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Taiwan Moves to Consolidate Power

Amendments diminish clout of smaller parties, a change some believe will stabilize the nation.

June 08, 2005|Mark Magnier | Times Staff Writer

BEIJING — Taiwan passed a series of constitutional reforms on Tuesday designed to consolidate political power in the hands of the two major parties and ensure that future amendments were approved directly by voters, a provision opposed by Beijing.

Small parties, aware that their power would almost certainly be reduced, tried unsuccessfully to delay the proceedings by holding up placards, waving banners and interrupting the speaker. But support by the ruling Democratic Progressive Party, which follows a pro-independence line, and the main opposition Nationalists, favoring closer ties with Beijing, ensured passage of the reform measures.

The four amendments received 249 votes in the 300-member National Assembly, two dozen more than what was required for passage.

Some analysts expressed hope that the changes would help the island become more politically stable by concentrating power.

"I think it's the start of an era of two-party politics in Taiwan, so generally, it's a good thing," said Emile Sheng, a political scientist with Taiwan's Soochow University. "The past system was so strange.

"Sometimes you'd have 30 people running in the same district. It was like a lottery or some sort of dinner party competition. Now smaller parties will no longer have such impact."

The specific provisions expected to erode the power of minority parties include an amendment that cut the size of Taiwan's legislature to 113 seats and another that institutes a winner-take-all system in electoral constituencies.

Beijing has opposed direct popular approval of amendments in Taiwan, fearful that pro-independence parties could use this method to declare independence. China and Taiwan split in 1949 after a civil war, but China views the island as a rightful part of its territory and has vowed to use force if the Taiwanese try to formally separate.

It would be very difficult to pass a new constitutional amendment in Taiwan, given a requirement that any change be approved by a "supermajority" of all eligible voters, not simply all voters who turn out.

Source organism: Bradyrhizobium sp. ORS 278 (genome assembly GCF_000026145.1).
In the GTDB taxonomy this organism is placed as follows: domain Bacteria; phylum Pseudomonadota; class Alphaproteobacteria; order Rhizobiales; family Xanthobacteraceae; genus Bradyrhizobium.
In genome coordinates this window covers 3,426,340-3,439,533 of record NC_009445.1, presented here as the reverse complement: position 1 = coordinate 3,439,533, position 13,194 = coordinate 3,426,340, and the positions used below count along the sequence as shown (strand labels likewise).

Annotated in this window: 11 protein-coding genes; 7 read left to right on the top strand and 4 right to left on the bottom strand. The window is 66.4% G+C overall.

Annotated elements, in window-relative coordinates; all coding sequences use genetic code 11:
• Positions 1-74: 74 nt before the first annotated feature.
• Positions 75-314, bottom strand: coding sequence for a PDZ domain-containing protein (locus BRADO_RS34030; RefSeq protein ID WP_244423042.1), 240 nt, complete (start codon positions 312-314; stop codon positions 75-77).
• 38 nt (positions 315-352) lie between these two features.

Hsu Yung-ming, a political scientist at Academia Sinica, Taiwan's foremost think tank, said Tuesday's moves allowed President Chen Shui-bian to claim partial victory for having reformed the constitution -- an earlier pledge to voters -- while giving Beijing a modicum of security in the form of the relatively high bar needed to pass an amendment.

Li Jiaquan, a Taiwan expert based in Beijing, said China had made its views on Tuesday's amendments known and was watching closely.

"Of course we oppose it," said Li, formerly with Beijing's Chinese Academy of Social Sciences. "But we're not afraid of it. We now have our anti-secession law, which sets out our bottom line."

In March, Beijing passed a controversial law that approved the use of force should Taiwan declare independence.

"Just so long as Taiwan doesn't get involved with sovereignty issues," Li said. "But if they go beyond our bottom line, as our leaders have said, we'll do anything necessary."

Chen has repeatedly outlined plans to embark on a second phase of constitutional reform that would seek to address whether Taiwan should adopt a presidential or parliamentary system of government and how many branches of government would be needed.

Yin Lijin of The Times' Beijing Bureau and special correspondent Tsai Ting-I in Taiwan contributed to this report.

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